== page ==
With the presidential race in the home stretch, John McCain continues to hammer at Barack Obama as a tax-and-spend liberal who lacks the experience to be president, while Obama is pivoting back to his original arguments that it's time for a change and that he will bring a new era of reconciliation to Washington, attacking McCain for being too closely aligned with the Republican policies of President Bush.
The fundamental problem facing McCain is that he running out of time. In the final week before the November 4 election, the GOP nominee finds himself defending several key states that fellow Republican George Bush won in 2004 and lagging in the national polls. The latest Reuters/Zogby survey, released Monday, finds that Obama holds a 5-point lead among likely voters nationally. The Democratic nominee leads narrowly in Virginia, North Carolina, Missouri, Ohio, and Nevada. McCain leads in West Virginia and Indiana. They are tied at 47 percent in Florida.
McCain argues that private GOP polls indicate that the race remains close and that many voters still have serious doubts about Obama's fitness for the presidency. McCain predicts that he will score a come-from-behind victory on November 4.
But other signs are promising for Obama. Polls show that voters trust him to fix the troubled economy more than they trust McCain and that the economy is the No. 1 issue. Obama's state-by-state get-out-the-vote operation appears to be first class and more extensive than McCain's. Obama has a huge fundraising advantage and some of his crowds have been enormous. The Illinois senator drew an estimated 75,000 to 100,000 people to a rally in Denver Sunday. McCain's crowds have been much smaller, although his GOP running mate, Sarah Palin, the governor of Alaska, continues to be a big draw.
Obama aides say his final week of campaigning will take him back to the basics. He will use a closing argument that, "after 21 months and three debates, Senator McCain still has not been able to tell the American people a single major thing he'd do differently from George Bush when it comes to the economy," says an Obama spokeswoman.
In remarks prepared for delivery in Canton, Ohio, on Monday, Obama says, "In one week, you can put an end to the politics that would divide a nation just to win an election; that tries to pit region against region, city against town, Republican against Democrat; that asks us to fear at a time when we need hope."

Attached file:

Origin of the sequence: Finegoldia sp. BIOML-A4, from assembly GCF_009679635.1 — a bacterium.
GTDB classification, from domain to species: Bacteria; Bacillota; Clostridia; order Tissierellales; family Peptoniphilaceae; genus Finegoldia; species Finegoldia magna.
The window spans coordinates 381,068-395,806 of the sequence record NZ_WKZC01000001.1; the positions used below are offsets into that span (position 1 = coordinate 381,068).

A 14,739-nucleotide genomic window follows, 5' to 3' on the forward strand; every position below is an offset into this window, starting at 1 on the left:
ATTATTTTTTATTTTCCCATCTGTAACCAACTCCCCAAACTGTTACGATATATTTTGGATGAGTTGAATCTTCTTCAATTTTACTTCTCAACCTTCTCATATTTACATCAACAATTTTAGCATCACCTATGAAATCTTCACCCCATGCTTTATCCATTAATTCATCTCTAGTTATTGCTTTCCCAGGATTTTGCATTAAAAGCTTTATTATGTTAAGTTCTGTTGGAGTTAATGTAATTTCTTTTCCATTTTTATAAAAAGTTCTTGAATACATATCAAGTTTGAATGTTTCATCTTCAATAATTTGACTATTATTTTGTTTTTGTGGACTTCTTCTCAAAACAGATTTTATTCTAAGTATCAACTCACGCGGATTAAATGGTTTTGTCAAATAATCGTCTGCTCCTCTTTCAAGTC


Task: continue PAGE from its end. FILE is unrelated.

McCain will argue during the final days that electing Obama would give the Democrats complete control of Washington, which he says would make the economy worse and lead to across-the-board excess. Most polls indicate that the Democrats will increase their majorities in the House and Senate on Election Day. "My opponent is out there working out the details with Speaker Pelosi and [Senate Majority Leader] Harry Reid—their plans to raise your taxes, increase spending, and concede defeat in Iraq," the Arizona senator says. "We're not going to let that happen."
On NBC's Meet the Press on Sunday, McCain noted that he has disagreed with President Bush and his party on a number of important issues, including climate change and federal spending, but he conceded that he and President Bush "share a common philosophy of the Republican Party." This gave Obama another opening to tie them together, which he did during his Denver rally.
Obama and his strategists want as many Democrats and pro-Obama independents to cast ballots as they can get. That's one reason why they aren't trumpeting his lead in the polls as much as they could. They don't want overconfidence to depress their turnout.